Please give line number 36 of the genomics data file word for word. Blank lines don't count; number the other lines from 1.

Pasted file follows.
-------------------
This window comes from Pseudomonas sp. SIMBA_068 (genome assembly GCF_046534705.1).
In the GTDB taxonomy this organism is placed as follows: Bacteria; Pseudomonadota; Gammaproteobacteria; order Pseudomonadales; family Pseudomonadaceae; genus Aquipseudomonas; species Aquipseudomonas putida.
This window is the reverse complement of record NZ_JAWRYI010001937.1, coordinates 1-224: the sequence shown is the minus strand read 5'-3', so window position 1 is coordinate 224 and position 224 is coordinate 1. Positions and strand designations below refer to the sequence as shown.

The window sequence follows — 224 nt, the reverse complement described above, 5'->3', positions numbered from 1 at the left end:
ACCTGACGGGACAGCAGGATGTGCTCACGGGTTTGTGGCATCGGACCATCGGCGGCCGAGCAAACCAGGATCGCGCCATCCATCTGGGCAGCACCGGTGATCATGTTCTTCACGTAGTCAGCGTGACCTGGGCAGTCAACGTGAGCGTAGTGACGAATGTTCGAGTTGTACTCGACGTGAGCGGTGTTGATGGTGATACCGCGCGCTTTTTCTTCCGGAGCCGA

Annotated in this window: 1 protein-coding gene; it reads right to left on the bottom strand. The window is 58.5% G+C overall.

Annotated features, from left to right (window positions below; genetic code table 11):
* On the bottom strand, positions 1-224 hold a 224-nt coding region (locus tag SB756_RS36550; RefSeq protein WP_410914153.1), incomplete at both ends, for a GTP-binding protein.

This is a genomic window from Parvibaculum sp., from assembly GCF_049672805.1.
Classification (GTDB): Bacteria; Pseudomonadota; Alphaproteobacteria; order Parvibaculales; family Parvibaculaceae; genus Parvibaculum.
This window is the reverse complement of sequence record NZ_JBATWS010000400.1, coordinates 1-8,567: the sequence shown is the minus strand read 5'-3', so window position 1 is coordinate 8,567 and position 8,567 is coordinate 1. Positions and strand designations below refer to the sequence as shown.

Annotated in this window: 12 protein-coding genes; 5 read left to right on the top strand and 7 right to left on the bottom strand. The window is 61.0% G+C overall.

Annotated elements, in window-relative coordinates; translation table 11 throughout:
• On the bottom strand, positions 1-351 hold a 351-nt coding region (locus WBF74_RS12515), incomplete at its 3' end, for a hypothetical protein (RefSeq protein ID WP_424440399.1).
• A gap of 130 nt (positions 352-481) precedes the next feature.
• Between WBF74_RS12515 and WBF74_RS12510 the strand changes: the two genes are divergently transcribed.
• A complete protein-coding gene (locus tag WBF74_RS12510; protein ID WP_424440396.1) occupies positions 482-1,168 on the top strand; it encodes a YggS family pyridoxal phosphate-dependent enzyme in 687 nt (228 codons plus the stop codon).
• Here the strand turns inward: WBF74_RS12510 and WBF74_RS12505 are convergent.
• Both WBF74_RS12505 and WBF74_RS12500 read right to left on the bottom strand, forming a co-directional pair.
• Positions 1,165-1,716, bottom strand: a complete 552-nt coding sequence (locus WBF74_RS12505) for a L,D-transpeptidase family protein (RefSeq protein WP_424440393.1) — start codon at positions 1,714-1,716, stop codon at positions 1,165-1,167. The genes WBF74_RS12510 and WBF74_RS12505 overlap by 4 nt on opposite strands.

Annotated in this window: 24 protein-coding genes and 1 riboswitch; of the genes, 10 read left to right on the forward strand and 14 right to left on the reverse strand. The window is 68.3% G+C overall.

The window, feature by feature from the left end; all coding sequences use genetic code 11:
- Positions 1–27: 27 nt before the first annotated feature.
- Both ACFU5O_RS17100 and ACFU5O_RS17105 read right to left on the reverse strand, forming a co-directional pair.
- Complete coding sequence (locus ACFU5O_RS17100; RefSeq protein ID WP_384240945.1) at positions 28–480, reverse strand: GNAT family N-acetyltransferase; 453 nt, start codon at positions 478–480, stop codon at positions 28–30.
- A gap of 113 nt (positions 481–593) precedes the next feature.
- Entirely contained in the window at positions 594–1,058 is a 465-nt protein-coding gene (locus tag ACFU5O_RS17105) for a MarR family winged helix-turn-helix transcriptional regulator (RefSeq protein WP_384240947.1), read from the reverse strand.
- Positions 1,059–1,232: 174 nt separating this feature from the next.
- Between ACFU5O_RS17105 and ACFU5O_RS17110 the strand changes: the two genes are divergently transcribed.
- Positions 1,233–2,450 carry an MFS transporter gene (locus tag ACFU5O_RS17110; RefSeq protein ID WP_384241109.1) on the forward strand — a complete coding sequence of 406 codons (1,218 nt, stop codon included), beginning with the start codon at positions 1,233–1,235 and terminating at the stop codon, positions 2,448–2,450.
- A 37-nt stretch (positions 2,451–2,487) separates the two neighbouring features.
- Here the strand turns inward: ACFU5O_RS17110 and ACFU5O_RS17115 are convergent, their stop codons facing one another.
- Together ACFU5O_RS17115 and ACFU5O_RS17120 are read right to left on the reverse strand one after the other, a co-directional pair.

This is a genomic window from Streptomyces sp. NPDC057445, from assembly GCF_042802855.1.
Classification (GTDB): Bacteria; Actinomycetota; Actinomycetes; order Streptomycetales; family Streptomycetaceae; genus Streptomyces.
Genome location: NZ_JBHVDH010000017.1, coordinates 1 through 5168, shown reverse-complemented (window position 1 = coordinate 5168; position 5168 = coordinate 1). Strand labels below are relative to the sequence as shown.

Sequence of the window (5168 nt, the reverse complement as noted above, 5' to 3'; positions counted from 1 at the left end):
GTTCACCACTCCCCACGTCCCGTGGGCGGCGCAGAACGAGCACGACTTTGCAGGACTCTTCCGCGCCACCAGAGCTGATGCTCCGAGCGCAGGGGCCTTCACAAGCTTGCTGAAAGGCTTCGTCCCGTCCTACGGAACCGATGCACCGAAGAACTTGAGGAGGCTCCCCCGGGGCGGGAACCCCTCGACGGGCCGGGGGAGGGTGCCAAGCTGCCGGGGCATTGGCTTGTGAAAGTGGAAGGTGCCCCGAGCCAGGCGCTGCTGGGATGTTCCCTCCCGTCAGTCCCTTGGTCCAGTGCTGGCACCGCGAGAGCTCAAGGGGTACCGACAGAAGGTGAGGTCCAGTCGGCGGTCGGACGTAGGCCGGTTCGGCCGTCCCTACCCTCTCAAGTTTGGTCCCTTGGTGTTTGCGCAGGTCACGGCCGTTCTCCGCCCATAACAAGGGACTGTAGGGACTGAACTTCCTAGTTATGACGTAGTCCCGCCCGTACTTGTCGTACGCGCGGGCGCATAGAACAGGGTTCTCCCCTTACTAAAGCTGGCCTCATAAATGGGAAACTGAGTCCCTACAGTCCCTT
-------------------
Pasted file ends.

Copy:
Genome location: NZ_JBHVDH010000017.1, coordinates 1 through 5168, shown reverse-complemented (window position 1 = coordinate 5168; position 5168 = coordinate 1). Strand labels below are relative to the sequence as shown.